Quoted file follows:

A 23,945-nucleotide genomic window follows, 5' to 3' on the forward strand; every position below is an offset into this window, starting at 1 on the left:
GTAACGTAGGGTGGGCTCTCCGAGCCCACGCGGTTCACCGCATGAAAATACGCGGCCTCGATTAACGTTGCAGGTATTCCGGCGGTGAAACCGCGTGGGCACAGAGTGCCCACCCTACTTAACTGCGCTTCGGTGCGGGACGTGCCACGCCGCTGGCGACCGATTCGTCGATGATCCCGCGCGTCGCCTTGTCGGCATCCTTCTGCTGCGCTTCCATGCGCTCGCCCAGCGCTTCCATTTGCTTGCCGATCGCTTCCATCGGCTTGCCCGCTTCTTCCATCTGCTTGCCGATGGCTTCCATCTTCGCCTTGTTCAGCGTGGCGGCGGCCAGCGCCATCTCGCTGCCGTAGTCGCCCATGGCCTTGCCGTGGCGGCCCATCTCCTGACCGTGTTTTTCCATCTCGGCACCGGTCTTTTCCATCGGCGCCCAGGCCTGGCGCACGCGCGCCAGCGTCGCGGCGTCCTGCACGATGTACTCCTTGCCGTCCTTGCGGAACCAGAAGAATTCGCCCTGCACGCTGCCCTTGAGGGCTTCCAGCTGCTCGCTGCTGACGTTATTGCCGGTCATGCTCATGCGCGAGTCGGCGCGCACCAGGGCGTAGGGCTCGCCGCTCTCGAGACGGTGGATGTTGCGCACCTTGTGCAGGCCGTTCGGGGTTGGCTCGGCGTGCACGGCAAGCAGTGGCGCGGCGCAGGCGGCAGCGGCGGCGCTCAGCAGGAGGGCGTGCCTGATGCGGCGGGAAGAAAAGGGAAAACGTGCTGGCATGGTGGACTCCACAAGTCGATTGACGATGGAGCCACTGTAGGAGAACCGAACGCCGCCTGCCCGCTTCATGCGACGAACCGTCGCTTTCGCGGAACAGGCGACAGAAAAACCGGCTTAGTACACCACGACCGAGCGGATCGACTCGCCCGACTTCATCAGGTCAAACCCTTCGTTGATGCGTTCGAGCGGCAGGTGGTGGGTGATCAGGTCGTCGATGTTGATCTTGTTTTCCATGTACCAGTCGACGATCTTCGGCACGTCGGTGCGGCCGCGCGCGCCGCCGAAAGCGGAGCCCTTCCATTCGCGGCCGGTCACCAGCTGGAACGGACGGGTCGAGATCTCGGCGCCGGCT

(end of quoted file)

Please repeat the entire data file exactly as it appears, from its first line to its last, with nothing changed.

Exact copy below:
A 23,945-nucleotide genomic window follows, 5' to 3' on the forward strand; every position below is an offset into this window, starting at 1 on the left:
GTAACGTAGGGTGGGCTCTCCGAGCCCACGCGGTTCACCGCATGAAAATACGCGGCCTCGATTAACGTTGCAGGTATTCCGGCGGTGAAACCGCGTGGGCACAGAGTGCCCACCCTACTTAACTGCGCTTCGGTGCGGGACGTGCCACGCCGCTGGCGACCGATTCGTCGATGATCCCGCGCGTCGCCTTGTCGGCATCCTTCTGCTGCGCTTCCATGCGCTCGCCCAGCGCTTCCATTTGCTTGCCGATCGCTTCCATCGGCTTGCCCGCTTCTTCCATCTGCTTGCCGATGGCTTCCATCTTCGCCTTGTTCAGCGTGGCGGCGGCCAGCGCCATCTCGCTGCCGTAGTCGCCCATGGCCTTGCCGTGGCGGCCCATCTCCTGACCGTGTTTTTCCATCTCGGCACCGGTCTTTTCCATCGGCGCCCAGGCCTGGCGCACGCGCGCCAGCGTCGCGGCGTCCTGCACGATGTACTCCTTGCCGTCCTTGCGGAACCAGAAGAATTCGCCCTGCACGCTGCCCTTGAGGGCTTCCAGCTGCTCGCTGCTGACGTTATTGCCGGTCATGCTCATGCGCGAGTCGGCGCGCACCAGGGCGTAGGGCTCGCCGCTCTCGAGACGGTGGATGTTGCGCACCTTGTGCAGGCCGTTCGGGGTTGGCTCGGCGTGCACGGCAAGCAGTGGCGCGGCGCAGGCGGCAGCGGCGGCGCTCAGCAGGAGGGCGTGCCTGATGCGGCGGGAAGAAAAGGGAAAACGTGCTGGCATGGTGGACTCCACAAGTCGATTGACGATGGAGCCACTGTAGGAGAACCGAACGCCGCCTGCCCGCTTCATGCGACGAACCGTCGCTTTCGCGGAACAGGCGACAGAAAAACCGGCTTAGTACACCACGACCGAGCGGATCGACTCGCCCGACTTCATCAGGTCAAACCCTTCGTTGATGCGTTCGAGCGGCAGGTGGTGGGTGATCAGGTCGTCGATGTTGATCTTGTTTTCCATGTACCAGTCGACGATCTTCGGCACGTCGGTGCGGCCGCGCGCGCCGCCGAAAGCGGAGCCCTTCCATTCGCGGCCGGTCACCAGCTGGAACGGACGGGTCGAGATCTCGGCGCCGGCT